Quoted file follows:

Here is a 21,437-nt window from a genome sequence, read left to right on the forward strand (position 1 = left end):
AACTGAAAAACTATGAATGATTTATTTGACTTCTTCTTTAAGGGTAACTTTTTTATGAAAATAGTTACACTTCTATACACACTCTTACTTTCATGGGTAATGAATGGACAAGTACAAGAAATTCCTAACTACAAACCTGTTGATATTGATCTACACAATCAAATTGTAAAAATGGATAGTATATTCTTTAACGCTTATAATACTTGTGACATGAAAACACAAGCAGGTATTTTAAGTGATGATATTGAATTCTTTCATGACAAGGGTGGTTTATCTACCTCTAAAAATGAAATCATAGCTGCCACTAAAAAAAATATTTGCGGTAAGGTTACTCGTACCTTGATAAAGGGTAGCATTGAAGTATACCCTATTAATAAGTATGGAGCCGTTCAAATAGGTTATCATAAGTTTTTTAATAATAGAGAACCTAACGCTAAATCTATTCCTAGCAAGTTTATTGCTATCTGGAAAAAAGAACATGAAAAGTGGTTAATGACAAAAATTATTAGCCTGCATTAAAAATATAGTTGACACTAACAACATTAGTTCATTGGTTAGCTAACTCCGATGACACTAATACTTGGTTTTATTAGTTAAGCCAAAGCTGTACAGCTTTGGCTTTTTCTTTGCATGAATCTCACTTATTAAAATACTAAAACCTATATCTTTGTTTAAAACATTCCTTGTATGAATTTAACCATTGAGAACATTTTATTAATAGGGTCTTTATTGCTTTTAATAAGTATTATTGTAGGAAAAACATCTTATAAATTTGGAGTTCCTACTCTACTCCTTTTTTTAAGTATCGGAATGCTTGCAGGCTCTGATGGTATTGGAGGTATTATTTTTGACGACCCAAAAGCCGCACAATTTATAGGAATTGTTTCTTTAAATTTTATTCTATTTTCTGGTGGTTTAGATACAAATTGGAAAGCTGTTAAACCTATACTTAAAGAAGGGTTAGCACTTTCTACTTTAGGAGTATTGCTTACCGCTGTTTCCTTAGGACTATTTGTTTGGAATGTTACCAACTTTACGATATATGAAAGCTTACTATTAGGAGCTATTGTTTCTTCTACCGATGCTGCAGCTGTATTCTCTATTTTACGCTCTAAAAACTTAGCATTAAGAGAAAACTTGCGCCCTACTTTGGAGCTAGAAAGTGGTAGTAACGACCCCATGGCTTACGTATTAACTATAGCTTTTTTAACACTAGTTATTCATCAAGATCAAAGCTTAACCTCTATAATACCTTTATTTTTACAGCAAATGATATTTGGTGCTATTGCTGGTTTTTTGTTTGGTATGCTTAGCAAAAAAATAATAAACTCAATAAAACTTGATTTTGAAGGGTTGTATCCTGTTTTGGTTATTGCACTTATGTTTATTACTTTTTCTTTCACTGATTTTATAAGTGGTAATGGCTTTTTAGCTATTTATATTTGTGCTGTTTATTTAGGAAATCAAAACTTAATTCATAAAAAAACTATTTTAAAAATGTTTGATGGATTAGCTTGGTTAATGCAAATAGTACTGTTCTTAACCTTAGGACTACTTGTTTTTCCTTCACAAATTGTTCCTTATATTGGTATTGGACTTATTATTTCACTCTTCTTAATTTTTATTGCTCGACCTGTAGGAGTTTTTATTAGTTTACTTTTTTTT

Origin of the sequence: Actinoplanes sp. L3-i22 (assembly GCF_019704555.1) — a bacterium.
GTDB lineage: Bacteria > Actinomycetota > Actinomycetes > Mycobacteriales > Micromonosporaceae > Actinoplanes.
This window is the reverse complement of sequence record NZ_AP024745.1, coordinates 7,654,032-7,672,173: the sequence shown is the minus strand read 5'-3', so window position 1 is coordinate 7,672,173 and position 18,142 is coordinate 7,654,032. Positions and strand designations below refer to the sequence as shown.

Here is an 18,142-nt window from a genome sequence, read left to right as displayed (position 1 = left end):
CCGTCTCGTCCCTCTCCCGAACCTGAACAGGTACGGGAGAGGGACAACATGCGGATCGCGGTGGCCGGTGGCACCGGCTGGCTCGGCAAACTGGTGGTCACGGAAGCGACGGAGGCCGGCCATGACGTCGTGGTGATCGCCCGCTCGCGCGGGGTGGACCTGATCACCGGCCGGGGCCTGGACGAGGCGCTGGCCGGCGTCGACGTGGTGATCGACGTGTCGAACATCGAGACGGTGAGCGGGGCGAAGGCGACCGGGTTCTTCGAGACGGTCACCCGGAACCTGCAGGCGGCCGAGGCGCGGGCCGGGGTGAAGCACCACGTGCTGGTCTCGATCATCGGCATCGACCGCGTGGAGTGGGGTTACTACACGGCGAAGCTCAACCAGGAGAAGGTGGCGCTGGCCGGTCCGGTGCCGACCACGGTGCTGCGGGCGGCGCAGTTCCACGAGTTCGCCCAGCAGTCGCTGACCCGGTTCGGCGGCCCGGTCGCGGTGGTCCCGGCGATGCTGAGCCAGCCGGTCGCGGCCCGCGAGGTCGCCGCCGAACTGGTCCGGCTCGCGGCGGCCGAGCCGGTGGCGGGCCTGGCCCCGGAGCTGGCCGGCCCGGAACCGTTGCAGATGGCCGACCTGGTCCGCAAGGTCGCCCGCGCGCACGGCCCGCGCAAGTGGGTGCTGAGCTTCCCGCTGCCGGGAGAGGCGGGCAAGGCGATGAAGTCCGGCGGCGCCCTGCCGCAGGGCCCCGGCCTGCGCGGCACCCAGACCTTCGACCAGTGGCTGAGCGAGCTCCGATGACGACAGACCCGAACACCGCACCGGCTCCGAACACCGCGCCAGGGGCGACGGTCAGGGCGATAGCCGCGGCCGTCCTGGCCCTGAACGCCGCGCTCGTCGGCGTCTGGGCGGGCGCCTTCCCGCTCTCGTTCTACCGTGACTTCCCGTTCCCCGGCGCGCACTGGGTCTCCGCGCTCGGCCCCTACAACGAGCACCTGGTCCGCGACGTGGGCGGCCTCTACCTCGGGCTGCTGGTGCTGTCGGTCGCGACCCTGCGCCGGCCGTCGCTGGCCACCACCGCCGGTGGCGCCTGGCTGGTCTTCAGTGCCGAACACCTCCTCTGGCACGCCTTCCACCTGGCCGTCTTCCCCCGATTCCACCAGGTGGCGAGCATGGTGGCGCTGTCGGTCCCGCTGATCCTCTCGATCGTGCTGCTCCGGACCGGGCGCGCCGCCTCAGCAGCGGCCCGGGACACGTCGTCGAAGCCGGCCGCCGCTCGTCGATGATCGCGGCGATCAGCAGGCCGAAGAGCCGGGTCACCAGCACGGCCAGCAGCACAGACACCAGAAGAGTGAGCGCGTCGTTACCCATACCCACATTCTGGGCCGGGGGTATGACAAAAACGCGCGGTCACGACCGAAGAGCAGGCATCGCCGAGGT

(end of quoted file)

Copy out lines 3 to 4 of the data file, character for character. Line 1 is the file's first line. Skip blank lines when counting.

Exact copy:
Origin of the sequence: Actinoplanes sp. L3-i22 (assembly GCF_019704555.1) — a bacterium.
GTDB lineage: Bacteria > Actinomycetota > Actinomycetes > Mycobacteriales > Micromonosporaceae > Actinoplanes.